Some children need more than their current educational placement. Typically, students who need acceleration are ones who are consistently top of their class and they complete their work quickly and accurately. There are two main types of acceleration: whole-grade and subject acceleration.

Students who qualify for Early Entrance to Kindergarten or 1st grade are also considered acceleration students. Additionally, early high school graduation is another form of acceleration. 

The need for 
whole-grade accelerationis rare and many factors are considered when evaluating whether or not a child is a good candidate. The Iowa Acceleration Scale (IAS) is the guide used for whole-grade acceleration K-8. The IAS requires the acceleration committee to look at assessment data, school and academic factors, developmental factors, interpersonal skills, school and family attitude and support as well as critical items such as siblings in the accelerated grade level or the student’s ability is less than one standard deviation above the mean. Anyone seeking whole-grade acceleration should contact the Gifted Services Coordinator.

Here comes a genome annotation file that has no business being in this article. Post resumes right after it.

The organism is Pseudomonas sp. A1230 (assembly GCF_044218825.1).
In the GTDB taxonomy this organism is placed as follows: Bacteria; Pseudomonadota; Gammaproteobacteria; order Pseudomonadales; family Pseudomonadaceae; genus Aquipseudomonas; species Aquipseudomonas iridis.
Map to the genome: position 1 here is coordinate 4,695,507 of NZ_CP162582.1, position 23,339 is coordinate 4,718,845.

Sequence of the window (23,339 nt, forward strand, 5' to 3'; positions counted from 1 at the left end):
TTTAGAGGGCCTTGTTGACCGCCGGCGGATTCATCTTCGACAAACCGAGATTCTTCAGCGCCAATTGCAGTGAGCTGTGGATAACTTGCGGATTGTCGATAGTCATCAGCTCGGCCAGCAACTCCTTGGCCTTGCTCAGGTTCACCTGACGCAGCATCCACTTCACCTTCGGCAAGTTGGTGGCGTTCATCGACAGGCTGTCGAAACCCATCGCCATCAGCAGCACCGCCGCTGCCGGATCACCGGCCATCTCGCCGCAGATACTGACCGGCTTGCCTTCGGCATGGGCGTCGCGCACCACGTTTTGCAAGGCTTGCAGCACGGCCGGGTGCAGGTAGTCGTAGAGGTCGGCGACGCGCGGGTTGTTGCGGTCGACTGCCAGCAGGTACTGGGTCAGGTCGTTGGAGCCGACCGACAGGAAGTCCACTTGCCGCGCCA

Subject acceleration is more common than whole-grade acceleration. Subject acceleration means that a child is ready for the next grade level much earlier than the typical student. For example, a second grade student may be taking third grade math while finishing second grade. Anyone seeking subject acceleration should first discuss the need with the regular classroom teacher and then contact Gifted Services.

William Mullane,
Aug 30, 2018, 1:09 PM